American children spend an average of six hours a day in front of electronic media, according to Harvard Medical School. Today’s adults are also primarily indoor creatures; the EPA estimates that 90% of our time is spent inside. Fortunately, the panacea is all around us, in nature. Spending time in natural settings and parks can help offset the negative impacts of too much screen time.
Research from Netta Weinstein and others finds that lack of time in the natural world (mainly due to many hours spent in front of screens) leads to depression. Loss of empathy and lack of altruism are other proven outcomes of excess screen time.
The silver lining here is that we already have the solution—nature. Time in nature is inherently healing. Research shows that most people prefer natural environments when they’re feeling stressed. On some level, we recognize our need for nature. Recovery studies have found that even a single plant in a hospital room can reduce stress and anxiety.
We can heal ourselves through nature. Let’s take a look at a few of the many benefits of “going offline” by getting outside.
Health Benefits of Unplugging in the Great Outdoors
Improved Ability to Concentrate
Writing in 2001 for Environment and Behavior, Andrea Faber Taylor found that children with ADHD are better able to concentrate when they spend time in nature. Cornell researcher Nancy Wells has also conducted studies on children’s cognitive functioning; her research shows that children’s attention spans are positively correlated with time in nature. “By bolstering children’s attention resources, green spaces may enable children to think more clearly and cope more effectively with life stress,” explains Wells.
Writing in a 2002 issue of the Journal of Environmental Psychology, Taylor found that children who spend more time in nature demonstrate increased self-discipline.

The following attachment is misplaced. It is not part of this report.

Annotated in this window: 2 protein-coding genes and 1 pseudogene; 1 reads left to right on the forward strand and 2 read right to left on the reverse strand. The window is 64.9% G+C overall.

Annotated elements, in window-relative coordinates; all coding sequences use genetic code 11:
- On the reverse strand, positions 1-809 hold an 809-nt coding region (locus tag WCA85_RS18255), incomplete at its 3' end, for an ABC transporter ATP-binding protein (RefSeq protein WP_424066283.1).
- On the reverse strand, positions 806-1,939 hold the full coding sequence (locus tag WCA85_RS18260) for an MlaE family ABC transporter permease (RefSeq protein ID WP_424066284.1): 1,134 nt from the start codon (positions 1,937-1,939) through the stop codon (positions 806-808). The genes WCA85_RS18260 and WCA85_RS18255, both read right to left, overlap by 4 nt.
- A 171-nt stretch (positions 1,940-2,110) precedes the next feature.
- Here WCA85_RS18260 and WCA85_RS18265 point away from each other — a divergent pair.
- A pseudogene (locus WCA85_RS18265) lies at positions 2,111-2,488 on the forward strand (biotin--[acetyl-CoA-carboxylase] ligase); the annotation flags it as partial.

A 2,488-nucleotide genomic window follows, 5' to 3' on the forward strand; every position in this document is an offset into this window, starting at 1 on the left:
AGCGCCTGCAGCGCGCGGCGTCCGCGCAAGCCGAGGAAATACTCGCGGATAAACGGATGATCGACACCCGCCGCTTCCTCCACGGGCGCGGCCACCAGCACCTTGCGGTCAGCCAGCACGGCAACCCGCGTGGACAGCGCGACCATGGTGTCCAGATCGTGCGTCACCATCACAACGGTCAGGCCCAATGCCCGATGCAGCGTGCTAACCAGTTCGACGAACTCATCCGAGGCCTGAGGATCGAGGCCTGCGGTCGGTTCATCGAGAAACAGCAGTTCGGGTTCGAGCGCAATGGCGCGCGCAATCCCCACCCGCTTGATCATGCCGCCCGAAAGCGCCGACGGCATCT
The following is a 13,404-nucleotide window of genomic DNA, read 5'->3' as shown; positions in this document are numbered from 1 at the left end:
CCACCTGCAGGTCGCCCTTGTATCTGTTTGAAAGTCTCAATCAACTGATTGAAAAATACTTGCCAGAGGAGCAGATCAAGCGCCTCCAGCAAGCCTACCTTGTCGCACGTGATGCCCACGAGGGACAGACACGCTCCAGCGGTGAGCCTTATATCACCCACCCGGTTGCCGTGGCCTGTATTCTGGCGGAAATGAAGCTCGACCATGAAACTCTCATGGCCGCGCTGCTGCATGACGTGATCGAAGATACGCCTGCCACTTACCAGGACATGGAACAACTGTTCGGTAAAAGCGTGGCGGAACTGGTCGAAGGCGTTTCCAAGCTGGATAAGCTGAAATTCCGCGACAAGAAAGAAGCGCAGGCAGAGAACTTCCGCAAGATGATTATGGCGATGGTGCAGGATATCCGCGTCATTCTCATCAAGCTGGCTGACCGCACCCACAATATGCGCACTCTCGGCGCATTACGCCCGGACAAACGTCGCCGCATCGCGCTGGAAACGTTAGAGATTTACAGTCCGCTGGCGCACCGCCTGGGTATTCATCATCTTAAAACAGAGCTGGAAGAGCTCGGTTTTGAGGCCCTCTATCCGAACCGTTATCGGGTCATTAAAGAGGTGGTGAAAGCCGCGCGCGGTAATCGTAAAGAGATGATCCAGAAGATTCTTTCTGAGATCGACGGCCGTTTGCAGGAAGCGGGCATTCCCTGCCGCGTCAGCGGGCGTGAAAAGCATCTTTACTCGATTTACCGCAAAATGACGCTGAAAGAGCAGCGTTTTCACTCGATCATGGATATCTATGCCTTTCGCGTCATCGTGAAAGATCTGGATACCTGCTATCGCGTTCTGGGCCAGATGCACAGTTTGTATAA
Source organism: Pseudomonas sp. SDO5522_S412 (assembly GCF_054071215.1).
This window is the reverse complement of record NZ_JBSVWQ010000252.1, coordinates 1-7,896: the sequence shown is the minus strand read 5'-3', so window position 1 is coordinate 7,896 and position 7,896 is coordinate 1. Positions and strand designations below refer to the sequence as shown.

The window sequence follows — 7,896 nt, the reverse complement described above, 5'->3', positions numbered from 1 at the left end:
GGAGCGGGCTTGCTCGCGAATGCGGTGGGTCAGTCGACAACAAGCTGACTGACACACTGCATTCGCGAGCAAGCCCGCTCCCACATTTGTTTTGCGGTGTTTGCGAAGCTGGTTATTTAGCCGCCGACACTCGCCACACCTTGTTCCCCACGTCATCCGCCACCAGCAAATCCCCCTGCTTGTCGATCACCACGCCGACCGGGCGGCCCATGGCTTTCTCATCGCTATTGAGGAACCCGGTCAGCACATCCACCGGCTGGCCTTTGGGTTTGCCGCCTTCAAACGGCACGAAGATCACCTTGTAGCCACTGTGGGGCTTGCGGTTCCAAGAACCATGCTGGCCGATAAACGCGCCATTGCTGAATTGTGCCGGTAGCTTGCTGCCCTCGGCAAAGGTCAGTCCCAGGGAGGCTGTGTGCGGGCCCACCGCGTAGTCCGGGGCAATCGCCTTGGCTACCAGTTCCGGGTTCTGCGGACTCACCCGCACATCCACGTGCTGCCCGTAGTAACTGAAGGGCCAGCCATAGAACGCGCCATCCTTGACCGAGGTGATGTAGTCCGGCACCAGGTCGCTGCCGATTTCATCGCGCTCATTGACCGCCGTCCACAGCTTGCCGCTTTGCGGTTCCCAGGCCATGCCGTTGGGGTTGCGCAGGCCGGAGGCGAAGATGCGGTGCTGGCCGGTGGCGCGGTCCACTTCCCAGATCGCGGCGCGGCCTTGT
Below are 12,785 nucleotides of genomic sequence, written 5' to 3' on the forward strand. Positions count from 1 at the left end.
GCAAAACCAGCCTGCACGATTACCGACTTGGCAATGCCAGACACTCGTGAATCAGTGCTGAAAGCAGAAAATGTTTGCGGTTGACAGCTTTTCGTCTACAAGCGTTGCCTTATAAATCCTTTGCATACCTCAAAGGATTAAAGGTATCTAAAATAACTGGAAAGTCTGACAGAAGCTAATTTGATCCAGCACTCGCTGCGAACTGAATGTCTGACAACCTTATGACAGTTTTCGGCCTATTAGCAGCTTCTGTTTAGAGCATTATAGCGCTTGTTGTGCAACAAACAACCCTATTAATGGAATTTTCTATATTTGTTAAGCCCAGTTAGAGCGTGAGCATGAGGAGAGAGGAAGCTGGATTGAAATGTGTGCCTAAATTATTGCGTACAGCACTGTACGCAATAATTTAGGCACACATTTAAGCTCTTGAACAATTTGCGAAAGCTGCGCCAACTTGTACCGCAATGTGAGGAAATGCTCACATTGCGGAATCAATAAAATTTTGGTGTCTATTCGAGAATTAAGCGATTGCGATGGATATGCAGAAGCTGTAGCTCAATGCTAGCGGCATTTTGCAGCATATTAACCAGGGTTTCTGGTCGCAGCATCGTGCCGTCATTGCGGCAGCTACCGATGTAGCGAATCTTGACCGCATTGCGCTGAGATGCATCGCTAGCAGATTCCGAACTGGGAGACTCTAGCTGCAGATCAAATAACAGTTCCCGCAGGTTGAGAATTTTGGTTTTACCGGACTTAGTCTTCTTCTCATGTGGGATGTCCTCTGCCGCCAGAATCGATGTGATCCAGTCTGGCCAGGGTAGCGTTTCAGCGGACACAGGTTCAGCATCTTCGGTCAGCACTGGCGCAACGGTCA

Improved motor fitness and immunity
Coordination, balance, and agility increase as children spend time in natural environments. Those children who spend time in nature also get sick less often, as Fjortoft and Sageie discussed in a 2001 edition of the Early Childhood Education Journal. Andrew Clark explained many other benefits of outdoor exercise in his recent article as well.
As reported in Optometry and Vision Science, children who spend more time outdoors have better vision than children who play primarily indoors.
A 2003 study by Nancy Wells found that children who are exposed to nature are more resilient. Wells concludes, “more [green landscape] appears to be better when it comes to bolstering children’s resistance against stress or adversity.”
More Vitamin D
The American Academy of Pediatrics warns that many children have Vitamin D deficiencies. This important nutrient helps prevent many health problems, including osteoporosis, depression, stroke, cancer, heart disease, and diabetes. Vitamin D may be taken as a supplement—or you can get it for free in sunlight.
These benefits are not restricted to children. From obesity to Alzheimer’s, time in nature is beneficial for many different adult health conditions. Overall health improves as we spend more time in natural settings.
The requisite preparation prevents many urbanites from going camping. Yurt camping is the perfect solution. It’s comfortable, convenient, and requires far less work than tent camping. Not ready to buy a yurt? No problem. State and private campgrounds across the country offer yurt camping. There’s nothing quite like kicking back in a cozy, circular structure to get away from stressful modern life. Take in nature and unplug from electronics—reserve a yurt camping spot today.